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HOLES IN THE ROAD – IS THE GOVERNMENT LOOKING INTO THEM?

Appalling state of Kenyan roads

It’s a form of road rage. Hundreds of transporters in the Keiyo district went on strike on Thursday, not to demand better wages or shorting working hours, in fact nothing to do with their employers at all. They ‘downed tools’ as our newspaper reporters insist on calling it, to protest at the deplorable state of the roads they are forced to use.

The haulage firms say they lose large amounts of money resulting from the almost daily breakdown of their lorries due to the appalling state of the roads as they transport fluorite minerals to the Flax trading near Eldoret

The transporters contracted to the Kenya Flourspar Mining Company brought the 21km Nyaru road to a standstill with the aid of a convoy of 70 lorries, demanding that the government investigate where the millions of shillings set aside for road’s rehabilitation every year, gets to.

“What we want to know is why the road is in such a bad state year in year out despite the fact that money is always allocated for its repair every year”, said Musa Wendot, ‘spokesperson’ for the transporters.

The fluorite mining in Kerio Valley earns the government considerable amounts of money but it seems hardly any of it has been reinvested in local infrastructure. ‘Unconfirmed reports say some of the money set aside for the rehabilitation of the road might have been misappropriated’, reported The Star. Surely not, says the Kenya Forum.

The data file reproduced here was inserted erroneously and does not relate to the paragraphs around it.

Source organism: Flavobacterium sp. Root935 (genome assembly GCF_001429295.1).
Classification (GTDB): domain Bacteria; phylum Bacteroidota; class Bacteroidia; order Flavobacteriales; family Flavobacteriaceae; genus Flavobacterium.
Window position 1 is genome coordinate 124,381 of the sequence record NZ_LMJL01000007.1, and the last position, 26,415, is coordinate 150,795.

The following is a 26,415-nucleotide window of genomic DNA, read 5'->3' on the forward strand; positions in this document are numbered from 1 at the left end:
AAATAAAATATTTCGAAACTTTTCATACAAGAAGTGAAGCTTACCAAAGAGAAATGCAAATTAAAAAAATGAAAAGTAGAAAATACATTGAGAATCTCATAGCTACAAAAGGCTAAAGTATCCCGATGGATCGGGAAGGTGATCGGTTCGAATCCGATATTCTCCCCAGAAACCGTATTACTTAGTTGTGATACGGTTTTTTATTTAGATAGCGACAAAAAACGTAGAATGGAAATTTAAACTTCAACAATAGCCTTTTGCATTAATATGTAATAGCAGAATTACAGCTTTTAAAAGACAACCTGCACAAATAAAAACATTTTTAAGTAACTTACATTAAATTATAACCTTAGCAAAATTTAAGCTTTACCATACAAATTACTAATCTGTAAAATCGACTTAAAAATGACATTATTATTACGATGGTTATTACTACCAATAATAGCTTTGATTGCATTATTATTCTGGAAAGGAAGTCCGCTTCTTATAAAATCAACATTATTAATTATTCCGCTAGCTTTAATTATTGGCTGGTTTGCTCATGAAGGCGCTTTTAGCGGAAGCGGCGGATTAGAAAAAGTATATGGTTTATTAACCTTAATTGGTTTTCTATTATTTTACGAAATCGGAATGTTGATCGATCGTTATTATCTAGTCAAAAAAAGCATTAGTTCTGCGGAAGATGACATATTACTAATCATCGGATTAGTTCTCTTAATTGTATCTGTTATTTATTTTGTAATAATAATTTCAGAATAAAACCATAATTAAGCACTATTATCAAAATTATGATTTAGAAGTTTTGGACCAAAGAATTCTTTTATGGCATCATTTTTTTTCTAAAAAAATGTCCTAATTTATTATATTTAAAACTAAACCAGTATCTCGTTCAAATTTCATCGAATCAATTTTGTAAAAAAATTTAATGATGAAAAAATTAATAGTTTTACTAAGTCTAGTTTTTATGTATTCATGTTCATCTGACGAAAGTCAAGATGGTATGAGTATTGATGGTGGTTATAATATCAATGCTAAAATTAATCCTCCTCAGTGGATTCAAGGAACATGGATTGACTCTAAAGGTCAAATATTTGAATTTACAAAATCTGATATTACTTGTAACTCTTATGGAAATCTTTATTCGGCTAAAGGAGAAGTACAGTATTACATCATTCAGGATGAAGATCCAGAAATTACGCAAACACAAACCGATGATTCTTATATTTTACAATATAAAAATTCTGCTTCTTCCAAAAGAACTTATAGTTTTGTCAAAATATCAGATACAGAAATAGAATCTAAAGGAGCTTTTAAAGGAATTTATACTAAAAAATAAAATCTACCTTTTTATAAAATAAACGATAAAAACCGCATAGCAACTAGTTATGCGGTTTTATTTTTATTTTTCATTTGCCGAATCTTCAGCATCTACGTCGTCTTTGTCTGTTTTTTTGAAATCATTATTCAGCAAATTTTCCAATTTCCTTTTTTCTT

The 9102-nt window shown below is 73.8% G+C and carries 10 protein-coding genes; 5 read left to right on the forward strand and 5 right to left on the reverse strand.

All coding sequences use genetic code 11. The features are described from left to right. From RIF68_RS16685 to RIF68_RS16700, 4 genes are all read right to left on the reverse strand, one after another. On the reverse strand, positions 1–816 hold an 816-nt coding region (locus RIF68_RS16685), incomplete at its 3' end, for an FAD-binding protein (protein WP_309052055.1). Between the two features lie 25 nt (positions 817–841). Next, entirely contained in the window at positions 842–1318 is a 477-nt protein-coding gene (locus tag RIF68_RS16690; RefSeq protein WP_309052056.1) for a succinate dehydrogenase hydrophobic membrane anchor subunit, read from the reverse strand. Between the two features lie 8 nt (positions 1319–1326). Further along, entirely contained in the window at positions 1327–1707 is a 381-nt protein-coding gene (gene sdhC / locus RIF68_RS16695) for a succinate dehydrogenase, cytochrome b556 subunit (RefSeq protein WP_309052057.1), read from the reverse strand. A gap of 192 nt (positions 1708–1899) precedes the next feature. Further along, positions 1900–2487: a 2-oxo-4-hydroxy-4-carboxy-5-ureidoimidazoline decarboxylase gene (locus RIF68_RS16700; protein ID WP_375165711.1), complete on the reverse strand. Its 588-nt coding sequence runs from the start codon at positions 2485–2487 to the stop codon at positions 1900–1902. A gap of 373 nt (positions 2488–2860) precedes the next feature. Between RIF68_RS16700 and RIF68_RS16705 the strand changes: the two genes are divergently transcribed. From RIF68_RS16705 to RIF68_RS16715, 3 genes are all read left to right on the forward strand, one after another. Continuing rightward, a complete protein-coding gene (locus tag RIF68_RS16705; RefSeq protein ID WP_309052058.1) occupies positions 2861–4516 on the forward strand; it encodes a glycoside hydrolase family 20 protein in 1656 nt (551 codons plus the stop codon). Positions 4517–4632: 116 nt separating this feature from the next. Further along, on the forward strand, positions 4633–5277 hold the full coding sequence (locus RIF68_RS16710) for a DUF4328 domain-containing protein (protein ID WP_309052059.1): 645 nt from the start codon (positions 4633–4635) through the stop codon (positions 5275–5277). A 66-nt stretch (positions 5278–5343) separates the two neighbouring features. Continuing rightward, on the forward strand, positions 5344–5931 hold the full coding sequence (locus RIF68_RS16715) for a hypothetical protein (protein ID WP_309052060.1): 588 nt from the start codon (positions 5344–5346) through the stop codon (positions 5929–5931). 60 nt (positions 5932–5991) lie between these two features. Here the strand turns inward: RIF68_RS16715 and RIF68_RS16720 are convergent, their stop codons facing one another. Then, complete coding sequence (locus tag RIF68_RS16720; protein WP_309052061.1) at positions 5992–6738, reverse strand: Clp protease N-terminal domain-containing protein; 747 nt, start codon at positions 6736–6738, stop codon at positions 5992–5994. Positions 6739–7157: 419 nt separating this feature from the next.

The Keiyo South district officer Lilian Lagat says the transporters’ grievances will be addressed. We shall see.

DIRECT ACTION – PLANT A BANANA TREE

We can probably all think of 10 examples of neglected important roads that require urgent attention. For this Forum correspondent the Kilimani Ring Road in

Serious subsidence on the Kilimani by-pass

Nairobi, about 100m from where it joins the Argwings Kodhek Road, immediately springs to mind. There’s been an ever widening and deepening set of holes there over recent times that now reduce traffic flow to just one lane. Beside them is another hole into a drain, just big enough to swallow the wheel of a medium-sized salon car. Any sign of Nairobi City Council dashing to the scene?

So perhaps it takes strike action and a convoy of heavy lorries to get action. Or does it?

Residents along the Kisii-Kisumu-Migori road have also run out of patience at the state of the road which had become all but impassable. Did they riot? No. Form a convoy? No.

Following heavy rain and the road as a result a sea of mud, they planted banana plants along the road ‘paralysing’ such traffic as could go along it. A day later construction work began on the road.

“This is the only language the government understands because we can see, work has started immediately”, The Star reported a Mr Ben Mogaka, a local businessmen, saying.

So, banana trees make the government and local councils take action. The Kenya Forum can see new plantations spring up across Kenya overnight!

Dr Roselyn Akombe Resigns, FULL BBC Interview-18.10.2017

Exposed: Weinsten Sexual Harassment

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